The United States was Wednesday studying a Russian report that Syrian rebels used sarin gas in an attack on Aleppo, but believes the opposition does not have access to such weapons.
"I understand we just received the report this morning. We'll of course need time to review it," said State Department spokeswoman Jen Psaki.
Russia's envoy to the United Nations said Tuesday that experts from his country had been to the scene of an attack at Khan al-Assal near the northern city of Aleppo in March and gathered firsthand evidence.
"The United States continues to have no reliable corroborated reporting to indicate that the opposition in Syria has used chemical weapons," Psaki insisted.
She also accused Russia of "blocking an effort by the Security Council to allow UN access into Syria to investigate any and all credible allegations."
Last month the administration of President Barack Obama finally acknowledged that the Syrian regime of President Bashar al-Assad had used chemical weapons, including sarin, in attacks which killed up to 150 people.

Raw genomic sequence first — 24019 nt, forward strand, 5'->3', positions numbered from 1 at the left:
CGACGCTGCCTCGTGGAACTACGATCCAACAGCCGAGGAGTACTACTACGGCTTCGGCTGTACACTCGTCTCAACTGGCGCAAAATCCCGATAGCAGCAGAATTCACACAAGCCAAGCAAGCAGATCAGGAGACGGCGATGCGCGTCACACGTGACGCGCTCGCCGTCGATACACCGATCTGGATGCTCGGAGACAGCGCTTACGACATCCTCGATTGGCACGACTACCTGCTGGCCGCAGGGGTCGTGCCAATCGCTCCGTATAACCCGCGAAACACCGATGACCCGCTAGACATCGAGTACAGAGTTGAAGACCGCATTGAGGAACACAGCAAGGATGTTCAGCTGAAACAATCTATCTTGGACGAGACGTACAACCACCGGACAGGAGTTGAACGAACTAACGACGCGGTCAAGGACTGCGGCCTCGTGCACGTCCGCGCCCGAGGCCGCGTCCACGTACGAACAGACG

The admission prompted the administration to toughen its stand and vow to provide more direct military aid to the opposition "different in both scope and scale" to what it has so far provided to the rebels.
However, it remains unclear if any of that new aid has yet been delivered as the rebels battle to oust Assad, in a conflict which has claimed 100,000 lives.
One senior Arab official, who asked to remain anonymous, said recently that no such increase in military aid had so far been detected by his government.